This market remains in buyer market territory with only 13% of available listings selling in the given month.
The real estate market between Abbotsford and Surrey is stronger and remains in balanced market territory. Western Fraser Valley sales in September 2009 were the highest in the 2006-2009 periods. 

Prices in the western Fraser Valley have edged upward to $282,000 which when compared to the Chilliwack average of $211,000 is a larger spread than what would normally be the case suggesting a price advantage should be given to Chilliwack.
Sellers: There remains a lot of competition for buyers in the market; sellers should be prepared to be flexible in negotiations.
Buyers:This Buyer market favours your purchase with an ample supply of properties to chose from, good mortgage rates and some flexibility on price.
The analysis above is based on my interpretation of information provided by the Chilliwack and District Real Estate Board and does not take into account private sales. The term "Chilliwack" is used here quite loosely to refer to an area serviced by the Chilliwack and District Real Estate Board which includes communities such as Chilliwack, Agassiz, Harrison Hot Springs, Hope, Yale and Boston Bar.

If you enjoyed reading this article, why not Subscribe to be notified of the next one?

Stephen Mullock is a Chilliwack real estate associate broker with 29 years of experience. He can be reached at Royal LePage Wheeler Cheam Realty, telephone 604-792-0077.


Copyright October 2, 2009 by Stephen Mullock.

Thursday, October 1, 2009

Chilliwack Real Estate September 2009 House Sale Report




September 2009 - Chilliwack House Sale Report


Number of Chilliwack Houses Sold in September 2009 : 124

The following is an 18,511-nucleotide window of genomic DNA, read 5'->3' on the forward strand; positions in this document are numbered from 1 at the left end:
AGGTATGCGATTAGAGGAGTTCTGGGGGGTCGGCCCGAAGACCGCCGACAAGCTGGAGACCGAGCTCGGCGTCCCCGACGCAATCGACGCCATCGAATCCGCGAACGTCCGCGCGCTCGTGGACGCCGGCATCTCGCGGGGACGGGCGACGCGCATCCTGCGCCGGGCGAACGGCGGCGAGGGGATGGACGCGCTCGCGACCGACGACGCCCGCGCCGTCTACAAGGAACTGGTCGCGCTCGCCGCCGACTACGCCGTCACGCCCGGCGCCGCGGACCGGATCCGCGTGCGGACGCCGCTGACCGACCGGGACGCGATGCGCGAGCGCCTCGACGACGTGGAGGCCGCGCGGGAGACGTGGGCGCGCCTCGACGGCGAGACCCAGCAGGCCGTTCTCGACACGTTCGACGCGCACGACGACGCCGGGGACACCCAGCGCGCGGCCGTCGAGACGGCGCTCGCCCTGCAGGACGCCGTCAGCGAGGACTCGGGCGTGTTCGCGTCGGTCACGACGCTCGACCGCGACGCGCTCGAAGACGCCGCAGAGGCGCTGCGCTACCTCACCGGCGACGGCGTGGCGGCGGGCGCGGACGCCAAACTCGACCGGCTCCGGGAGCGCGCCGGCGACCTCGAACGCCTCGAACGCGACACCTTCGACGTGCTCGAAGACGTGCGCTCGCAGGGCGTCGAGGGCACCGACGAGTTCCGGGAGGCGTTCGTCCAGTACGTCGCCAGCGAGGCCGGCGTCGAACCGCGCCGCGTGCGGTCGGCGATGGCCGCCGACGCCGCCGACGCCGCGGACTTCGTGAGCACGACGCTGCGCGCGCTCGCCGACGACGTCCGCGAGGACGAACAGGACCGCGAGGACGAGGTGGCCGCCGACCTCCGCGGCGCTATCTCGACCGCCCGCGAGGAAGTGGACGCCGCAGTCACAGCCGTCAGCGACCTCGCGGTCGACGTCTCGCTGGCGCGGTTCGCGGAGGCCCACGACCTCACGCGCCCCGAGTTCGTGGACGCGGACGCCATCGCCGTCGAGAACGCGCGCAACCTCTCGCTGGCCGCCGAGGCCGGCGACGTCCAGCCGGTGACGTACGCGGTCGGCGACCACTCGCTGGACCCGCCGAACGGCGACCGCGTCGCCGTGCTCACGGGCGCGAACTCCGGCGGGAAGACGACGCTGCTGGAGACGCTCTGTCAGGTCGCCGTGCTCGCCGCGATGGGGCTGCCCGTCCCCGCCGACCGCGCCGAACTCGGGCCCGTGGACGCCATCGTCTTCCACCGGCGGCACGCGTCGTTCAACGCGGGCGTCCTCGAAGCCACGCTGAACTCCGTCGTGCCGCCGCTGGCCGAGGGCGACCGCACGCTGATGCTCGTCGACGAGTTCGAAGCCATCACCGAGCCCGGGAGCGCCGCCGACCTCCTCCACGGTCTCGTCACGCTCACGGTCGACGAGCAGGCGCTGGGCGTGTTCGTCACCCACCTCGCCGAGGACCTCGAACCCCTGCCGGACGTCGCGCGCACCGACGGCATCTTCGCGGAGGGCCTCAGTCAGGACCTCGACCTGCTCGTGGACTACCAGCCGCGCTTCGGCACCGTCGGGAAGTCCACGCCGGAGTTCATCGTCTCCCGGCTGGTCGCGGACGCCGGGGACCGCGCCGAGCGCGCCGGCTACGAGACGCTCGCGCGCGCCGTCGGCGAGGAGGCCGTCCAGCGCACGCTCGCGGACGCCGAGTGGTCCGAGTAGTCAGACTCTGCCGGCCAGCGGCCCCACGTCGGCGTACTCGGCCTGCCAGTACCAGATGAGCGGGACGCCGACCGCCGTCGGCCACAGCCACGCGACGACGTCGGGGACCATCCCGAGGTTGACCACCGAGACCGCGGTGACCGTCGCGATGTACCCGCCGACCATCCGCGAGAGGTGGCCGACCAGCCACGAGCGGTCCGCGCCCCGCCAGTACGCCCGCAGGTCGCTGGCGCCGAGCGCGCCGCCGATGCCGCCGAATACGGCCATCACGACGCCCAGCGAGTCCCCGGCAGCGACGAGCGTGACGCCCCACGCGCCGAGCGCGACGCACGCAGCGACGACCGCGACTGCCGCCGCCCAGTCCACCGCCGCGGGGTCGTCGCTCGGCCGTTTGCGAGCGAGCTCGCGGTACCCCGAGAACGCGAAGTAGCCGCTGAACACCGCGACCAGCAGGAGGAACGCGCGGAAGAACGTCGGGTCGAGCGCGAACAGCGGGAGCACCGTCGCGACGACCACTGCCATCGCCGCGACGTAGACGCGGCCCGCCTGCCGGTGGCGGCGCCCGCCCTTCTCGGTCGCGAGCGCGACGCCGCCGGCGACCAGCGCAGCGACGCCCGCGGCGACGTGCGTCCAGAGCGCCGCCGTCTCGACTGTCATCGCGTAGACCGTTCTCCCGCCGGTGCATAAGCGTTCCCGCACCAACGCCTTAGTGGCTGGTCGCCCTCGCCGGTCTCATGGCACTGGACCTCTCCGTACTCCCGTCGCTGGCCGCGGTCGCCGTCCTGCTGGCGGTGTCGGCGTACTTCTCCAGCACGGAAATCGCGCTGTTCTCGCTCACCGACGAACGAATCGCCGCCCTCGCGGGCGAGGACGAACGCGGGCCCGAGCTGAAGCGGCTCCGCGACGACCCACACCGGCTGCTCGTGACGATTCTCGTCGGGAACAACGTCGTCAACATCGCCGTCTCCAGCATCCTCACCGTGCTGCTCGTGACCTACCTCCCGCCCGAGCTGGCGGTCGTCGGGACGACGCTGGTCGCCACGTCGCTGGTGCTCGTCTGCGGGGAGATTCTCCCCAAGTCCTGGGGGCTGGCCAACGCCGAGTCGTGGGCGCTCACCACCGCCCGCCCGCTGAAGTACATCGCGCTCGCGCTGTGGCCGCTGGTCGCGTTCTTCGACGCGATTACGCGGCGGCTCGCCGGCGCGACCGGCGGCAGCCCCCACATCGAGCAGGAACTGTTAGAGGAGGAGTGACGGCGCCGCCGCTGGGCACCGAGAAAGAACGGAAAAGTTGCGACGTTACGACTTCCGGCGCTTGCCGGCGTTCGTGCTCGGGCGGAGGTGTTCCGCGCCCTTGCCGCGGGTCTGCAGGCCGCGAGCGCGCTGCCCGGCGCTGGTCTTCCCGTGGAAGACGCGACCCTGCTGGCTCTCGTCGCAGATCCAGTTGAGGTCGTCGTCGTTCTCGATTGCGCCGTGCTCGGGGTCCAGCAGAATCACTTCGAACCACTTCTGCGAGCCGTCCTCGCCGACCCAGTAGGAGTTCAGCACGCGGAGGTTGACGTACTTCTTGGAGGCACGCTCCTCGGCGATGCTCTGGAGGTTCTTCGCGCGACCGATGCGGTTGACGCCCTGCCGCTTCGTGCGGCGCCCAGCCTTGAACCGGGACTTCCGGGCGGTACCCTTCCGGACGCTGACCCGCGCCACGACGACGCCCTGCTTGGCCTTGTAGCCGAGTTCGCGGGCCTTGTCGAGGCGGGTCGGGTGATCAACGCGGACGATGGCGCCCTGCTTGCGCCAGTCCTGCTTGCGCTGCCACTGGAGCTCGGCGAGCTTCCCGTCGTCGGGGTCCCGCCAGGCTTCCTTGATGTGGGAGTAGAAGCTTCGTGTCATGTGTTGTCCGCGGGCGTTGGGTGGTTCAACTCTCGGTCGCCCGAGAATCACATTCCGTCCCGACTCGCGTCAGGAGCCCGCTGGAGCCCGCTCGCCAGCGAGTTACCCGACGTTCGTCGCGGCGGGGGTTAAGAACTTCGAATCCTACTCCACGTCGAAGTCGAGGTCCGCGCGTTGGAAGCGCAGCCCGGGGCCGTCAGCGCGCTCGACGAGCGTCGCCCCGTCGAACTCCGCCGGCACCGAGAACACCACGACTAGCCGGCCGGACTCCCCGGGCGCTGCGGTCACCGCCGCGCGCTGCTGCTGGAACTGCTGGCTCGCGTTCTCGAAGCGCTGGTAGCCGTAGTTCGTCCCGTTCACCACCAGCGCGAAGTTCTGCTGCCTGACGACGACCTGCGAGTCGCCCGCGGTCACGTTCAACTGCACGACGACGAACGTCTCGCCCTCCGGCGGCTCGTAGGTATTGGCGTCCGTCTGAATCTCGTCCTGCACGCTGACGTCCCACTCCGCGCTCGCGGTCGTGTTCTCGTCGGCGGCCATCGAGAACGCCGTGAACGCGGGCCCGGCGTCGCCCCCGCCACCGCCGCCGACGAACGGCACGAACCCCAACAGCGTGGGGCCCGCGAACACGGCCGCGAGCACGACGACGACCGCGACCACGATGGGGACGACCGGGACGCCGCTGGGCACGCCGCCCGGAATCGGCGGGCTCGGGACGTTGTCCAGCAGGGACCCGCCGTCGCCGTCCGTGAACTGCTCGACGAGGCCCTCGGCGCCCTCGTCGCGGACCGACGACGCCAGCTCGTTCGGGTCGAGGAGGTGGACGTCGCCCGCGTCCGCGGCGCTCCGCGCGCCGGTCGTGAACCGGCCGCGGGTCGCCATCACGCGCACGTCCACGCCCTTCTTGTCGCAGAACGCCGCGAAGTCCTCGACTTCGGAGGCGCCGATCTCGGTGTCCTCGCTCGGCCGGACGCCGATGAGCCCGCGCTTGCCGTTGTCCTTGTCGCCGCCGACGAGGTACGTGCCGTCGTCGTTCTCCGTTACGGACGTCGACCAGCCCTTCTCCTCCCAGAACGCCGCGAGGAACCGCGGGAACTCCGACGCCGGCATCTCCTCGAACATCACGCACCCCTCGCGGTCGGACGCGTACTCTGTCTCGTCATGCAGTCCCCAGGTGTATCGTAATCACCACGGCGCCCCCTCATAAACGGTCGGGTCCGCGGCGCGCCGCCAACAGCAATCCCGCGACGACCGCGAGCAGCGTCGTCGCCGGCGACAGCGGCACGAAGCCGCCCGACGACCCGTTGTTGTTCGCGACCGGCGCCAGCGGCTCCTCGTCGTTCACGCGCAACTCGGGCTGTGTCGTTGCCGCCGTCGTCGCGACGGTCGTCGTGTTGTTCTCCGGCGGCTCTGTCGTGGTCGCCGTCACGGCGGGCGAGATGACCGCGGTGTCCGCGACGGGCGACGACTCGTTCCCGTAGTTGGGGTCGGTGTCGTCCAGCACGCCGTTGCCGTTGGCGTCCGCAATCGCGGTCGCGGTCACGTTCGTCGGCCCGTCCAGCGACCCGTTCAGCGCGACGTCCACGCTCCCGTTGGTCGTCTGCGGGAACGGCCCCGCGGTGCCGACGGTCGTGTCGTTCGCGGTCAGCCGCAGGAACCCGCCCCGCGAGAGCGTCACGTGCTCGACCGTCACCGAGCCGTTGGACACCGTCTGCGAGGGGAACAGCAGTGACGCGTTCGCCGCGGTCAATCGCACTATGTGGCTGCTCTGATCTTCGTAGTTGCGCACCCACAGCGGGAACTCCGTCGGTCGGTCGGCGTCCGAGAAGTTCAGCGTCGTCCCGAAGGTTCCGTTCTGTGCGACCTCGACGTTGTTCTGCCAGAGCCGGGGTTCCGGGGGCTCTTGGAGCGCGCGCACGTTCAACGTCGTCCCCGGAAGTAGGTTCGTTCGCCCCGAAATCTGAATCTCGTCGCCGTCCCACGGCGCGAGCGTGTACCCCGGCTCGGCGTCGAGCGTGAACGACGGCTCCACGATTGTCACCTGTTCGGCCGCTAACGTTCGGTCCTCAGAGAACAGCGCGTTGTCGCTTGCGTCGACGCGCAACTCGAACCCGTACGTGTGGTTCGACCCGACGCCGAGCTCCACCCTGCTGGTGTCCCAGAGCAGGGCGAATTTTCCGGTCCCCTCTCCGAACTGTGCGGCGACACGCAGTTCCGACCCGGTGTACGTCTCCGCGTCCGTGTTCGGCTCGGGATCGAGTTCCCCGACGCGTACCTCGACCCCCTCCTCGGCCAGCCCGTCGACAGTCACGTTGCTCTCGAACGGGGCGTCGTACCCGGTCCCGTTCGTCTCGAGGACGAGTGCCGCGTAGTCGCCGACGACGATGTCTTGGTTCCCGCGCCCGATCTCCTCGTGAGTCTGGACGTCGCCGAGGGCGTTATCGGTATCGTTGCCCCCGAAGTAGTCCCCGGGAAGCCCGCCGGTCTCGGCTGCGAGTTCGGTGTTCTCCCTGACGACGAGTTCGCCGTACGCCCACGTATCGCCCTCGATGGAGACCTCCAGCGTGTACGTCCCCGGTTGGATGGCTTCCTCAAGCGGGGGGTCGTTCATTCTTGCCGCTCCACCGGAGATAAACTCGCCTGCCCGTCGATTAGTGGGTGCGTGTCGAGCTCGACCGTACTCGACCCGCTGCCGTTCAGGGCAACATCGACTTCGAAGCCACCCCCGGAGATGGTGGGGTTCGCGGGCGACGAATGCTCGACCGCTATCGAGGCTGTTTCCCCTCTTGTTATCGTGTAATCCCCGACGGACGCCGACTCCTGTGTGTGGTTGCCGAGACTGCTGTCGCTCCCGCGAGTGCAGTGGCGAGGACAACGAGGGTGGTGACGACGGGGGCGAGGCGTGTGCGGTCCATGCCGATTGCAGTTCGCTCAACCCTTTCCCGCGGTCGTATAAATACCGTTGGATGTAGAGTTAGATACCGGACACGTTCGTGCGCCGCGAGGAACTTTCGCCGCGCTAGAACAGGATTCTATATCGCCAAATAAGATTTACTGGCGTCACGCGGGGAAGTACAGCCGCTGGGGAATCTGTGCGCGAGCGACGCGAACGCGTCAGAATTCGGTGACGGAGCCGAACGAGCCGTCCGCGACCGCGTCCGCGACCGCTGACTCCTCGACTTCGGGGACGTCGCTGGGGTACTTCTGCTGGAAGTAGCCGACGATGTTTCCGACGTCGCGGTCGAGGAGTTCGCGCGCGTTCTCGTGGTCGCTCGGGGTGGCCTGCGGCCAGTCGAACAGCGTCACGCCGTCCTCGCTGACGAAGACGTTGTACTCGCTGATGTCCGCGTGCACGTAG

Number of Chilliwack Houses Sold Previous Month, August 2009 :136

Average Chilliwack Sale Price- September 2009 : $345,000
Average Chilliwack Sale Price - August 2009 : $357,000


Average List to Average Sale Price ratio : 97 percent

Average Number of Days on Market : 72 days

Chilliwack Houses available for sale October 1, 2009 :851


Market: Buyer’s market



Graph: Chilliwack's Seasonal House Sale Activity

Comments



With recent sale surges in Vancouver and the western Fraser Valley I had hopes that Chilliwack market would soon be a benefactor of good times from a “ripple” effect as sales activity generally flow easterly through the Fraser Valley. This has not happened and I am wondering why? The Abbotsford to Surrey area continues to post the best sales numbers in 4 years with increases of over 25%. There prices are edging upward. In contrast the sale of houses in Chilliwack while much improved over the results in 2008 is more or less in keeping of what I would expect for this time of year but performing poorer when compared to the sale numbers of 2006 and 2007. It could be that the Chilliwack market is being negatively affected by a number of factors: (1) higher fuel costs, (2) prices, are they too high, and (3) news stories that portray Chilliwack in a negative light due to criminal activity. Any ideas let me know - this is weird.



On another issue, Sellers should not be dismayed by the downward change in the September average sales price if anything the August sales average price of $357,000 was higher than it should have been and without a couple of higher priced sales in August would have been much lower. It should be noted that the average in July was also about $345,000 indicating to me that prices are holding firm if anything through this period.
Sellers: Now, would be a good time to review your pricing strategy as you will be competing for fewer buyers in coming months.

Buyers: The Buyer market conditions continue to favour your involvement there is plenty of inventory and attractive mortgage rates.

The analysis above is based on my interpretation of information provided by the Chilliwack and District Real Estate Board and does not take into account private sales.  The term "Chilliwack" is used here quite loosely to refer to an area serviced by the Chilliwack and District Real Estate Board which includes communities such as Chilliwack, Agassiz, Harrison Hot Springs, Hope, Yale and Boston Bar.

If you enjoyed reading this article, why not Subscribe to be notified of the next one?
Stephen Mullock is a Chilliwack real estate associate broker with 29 years of experience. He can be reached at Royal LePage Wheeler Cheam Realty, telephone 604-792-0077.

Copyright October 1, 2009 by Stephen Mullock.